Eminem Reenacts Las Vegas Massacre in Anti-Gun Video, Jokes About Manchester Bombing in Separate Track

The rapper name-checks Ariana Grande in a joke about the mass killing at her concert that may undercut his claims to seriousness with the Vegas shooter-themed video.

Eminem’s new “Music to Be Murdered By” album has an album title and cover that pay comical homage to Alfred Hitchcock, suggesting a collection full of light-hearted mayhem. But a couple of its tracks reference real-life mass murders that occurred at concerts in recent years — the Las Vegas Route 91 Harvest Music Festival shootings and the Manchester bombing — and fans and detractors are reacting with appreciation and outrage.

The video for “Darkness” has Eminem reenacting the 2017 shootings at a Vegas country festival that left 60 dead and more than 800 wounded, taking on the role of mass killer Stephen Paddock and portraying him opening fire on the crowd before ending with a written message demanding greater gun control.

Tactful or not, there’s clearly serious intent behind the “Darkness” song and video. But the rapper may have undercut claims to having a truly socially conscious agenda by using another track, “Unaccommodating,” to make a joke that uses the 2017 bombing at an Ariana Grande show in Manchester that killed 23 concertgoers as the punchline.

“But I’m contemplating yelling ‘bombs away’ on the game / Like I’m outside of an Ariana Grande concert waiting,” Eminem raps on the latter track.

The “Darkness” song and video plays heavily off an interpolation of the Simon & Garfunkel track “The Sound of Silence.” Variety has put in a request to Simon’s camp to ask if he was aware of the content of the song and video when he licensed the 1960s classic.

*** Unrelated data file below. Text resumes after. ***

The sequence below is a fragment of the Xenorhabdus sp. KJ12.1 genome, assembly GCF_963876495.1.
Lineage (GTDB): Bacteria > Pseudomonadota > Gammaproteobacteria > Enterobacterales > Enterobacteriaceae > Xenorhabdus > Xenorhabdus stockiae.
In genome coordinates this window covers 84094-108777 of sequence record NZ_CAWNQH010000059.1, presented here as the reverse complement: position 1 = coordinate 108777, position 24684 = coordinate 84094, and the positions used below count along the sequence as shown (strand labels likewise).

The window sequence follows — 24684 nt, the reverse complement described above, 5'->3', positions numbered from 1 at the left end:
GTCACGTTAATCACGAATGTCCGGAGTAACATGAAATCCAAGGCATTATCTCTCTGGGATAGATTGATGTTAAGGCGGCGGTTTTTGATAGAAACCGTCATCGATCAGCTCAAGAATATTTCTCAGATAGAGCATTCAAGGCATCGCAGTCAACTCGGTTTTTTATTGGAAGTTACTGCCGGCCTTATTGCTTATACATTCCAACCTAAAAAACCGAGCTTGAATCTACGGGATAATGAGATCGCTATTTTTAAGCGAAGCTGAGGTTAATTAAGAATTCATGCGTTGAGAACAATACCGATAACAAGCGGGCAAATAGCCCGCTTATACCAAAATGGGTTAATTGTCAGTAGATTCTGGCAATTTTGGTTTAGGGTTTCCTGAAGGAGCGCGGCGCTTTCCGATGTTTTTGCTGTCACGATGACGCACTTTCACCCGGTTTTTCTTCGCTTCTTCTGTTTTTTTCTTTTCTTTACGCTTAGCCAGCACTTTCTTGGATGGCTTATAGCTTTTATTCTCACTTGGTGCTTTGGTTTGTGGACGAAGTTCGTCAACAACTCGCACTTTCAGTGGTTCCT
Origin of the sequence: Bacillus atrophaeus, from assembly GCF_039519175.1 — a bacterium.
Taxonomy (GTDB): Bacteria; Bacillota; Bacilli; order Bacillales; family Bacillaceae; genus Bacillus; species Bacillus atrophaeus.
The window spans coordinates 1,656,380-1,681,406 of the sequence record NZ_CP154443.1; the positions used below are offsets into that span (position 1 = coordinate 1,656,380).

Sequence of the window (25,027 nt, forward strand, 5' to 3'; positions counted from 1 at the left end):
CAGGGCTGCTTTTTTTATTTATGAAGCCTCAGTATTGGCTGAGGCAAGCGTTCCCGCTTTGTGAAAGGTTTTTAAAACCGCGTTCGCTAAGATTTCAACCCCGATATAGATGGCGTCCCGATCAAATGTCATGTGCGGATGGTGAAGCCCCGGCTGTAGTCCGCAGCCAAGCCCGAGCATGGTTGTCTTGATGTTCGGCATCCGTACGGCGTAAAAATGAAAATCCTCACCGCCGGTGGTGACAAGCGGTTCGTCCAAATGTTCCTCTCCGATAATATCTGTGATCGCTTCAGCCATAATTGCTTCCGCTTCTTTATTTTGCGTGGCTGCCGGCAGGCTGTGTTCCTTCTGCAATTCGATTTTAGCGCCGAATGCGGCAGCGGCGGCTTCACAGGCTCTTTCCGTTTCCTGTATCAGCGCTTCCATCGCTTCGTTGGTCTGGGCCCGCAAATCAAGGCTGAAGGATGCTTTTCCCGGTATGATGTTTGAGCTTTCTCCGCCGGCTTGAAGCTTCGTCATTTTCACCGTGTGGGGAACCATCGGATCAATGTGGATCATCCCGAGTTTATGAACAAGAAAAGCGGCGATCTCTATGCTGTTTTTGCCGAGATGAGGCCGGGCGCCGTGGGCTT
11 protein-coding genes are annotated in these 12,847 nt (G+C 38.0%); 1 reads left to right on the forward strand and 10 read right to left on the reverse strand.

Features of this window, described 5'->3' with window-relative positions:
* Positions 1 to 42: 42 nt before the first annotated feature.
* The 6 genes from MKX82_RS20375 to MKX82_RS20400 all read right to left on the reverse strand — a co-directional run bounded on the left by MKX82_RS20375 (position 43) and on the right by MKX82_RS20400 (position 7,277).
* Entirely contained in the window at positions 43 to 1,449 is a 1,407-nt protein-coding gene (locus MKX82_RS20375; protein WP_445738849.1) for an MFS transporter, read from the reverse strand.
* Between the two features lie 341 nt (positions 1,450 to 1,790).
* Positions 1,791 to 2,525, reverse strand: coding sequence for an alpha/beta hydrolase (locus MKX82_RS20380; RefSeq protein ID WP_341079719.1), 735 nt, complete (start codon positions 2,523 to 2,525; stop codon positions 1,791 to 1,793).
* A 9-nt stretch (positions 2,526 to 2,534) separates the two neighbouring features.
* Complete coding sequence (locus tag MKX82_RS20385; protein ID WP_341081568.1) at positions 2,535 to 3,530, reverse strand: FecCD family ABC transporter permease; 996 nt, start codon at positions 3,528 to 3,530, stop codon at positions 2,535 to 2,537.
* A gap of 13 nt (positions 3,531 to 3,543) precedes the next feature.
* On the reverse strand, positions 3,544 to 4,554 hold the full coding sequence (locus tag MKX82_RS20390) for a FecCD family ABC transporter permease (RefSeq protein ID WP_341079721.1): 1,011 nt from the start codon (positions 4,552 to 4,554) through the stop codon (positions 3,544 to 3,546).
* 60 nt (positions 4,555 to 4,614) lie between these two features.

Grande has not made any public comment on the track that name-checks her. But in England, surviving family members of those killed in the terrorist attack have spoken out to the press there or made their feelings made known on social media.

“Eminem is a traitor to his talent. This is disrespectful, unwarranted and needlessly cruel,” Elkan Abrahamson, a lawyer for some of the families of those killed in Manchester, told the Guardian. “Disgusting” and “disrespectful” were the words used by the mother of Charlotte Hodgson, a 15-year-old who died while attending the Grande concert.

It’s not the first time he’s referenced the Manchester tragedy for irreverent purpose; he’d earlier raised ire by including an entire verse about Grande and the killings in a freestyle rap battle in 2018, right after declaring that “nothing’s off limits.”

The “Darkness” video begins as what initially seems like a more typical Eminem track, with the refrain of “I don’t wanna be alone in the darkness” recurring over the sample from the Simon & Garfunkel tune. He’s seen pacing a hotel room before he’s eventually replaced by an actor resembling the real-life Vegas killer, breaking a window and opening fire on the festival grounds, then shooting himself to death just before police move in.

Eminem returns at the end of the video, watching a bank of TV screens with news footage recounting not just the Route 91 Festival news but reports from other mass shootings around the country. The screens are revealed to be grouped together in the rough outline of a map of the United States as the news reports turn to flag images. “When Will This End?” asks a message on screen. “Register to vote at Vote.gov. Make your voice heard and help change gun laws in America.”

Reactions to Eminem’s “message” video were mixed on social media.

“Eminem… your ‘Darkness’ video goes way too far… I have friends that ran at Route 91, ones that saved others. Those scenes, they don’t need to relive,” tweeted Gunnar Helman.

Others pointed to how Eminem has not exactly seemed averse to shows of weaponry in the past, as gun shout-outs and sounds have been a controversial hallmark of his work.

“I’m a fan of Eminem. But advocating for gun control by making a song about the Las Vegas shooting? Same dude who said ‘Spray em, 50.’ Smh, ok,” tweeted a user identified as Jspence.

“I was there in Las Vegas seeing all the dead bodies; that new Eminem song is beyond disgusting especially the video,” wrote a Twitter user. “I understand you want to bring light to the violence in America but that’s not the way to do it. … Now every sick person will … think you will make a music video about them. Your creativity did not show in this one.”

Many fans, though, have stepped up to call the video “powerful” and “moving.” “Thanks to Eminem  for this very touching music video,” read a typical fan response on Twitter. “No one cares until someone steps up and do something about it.”


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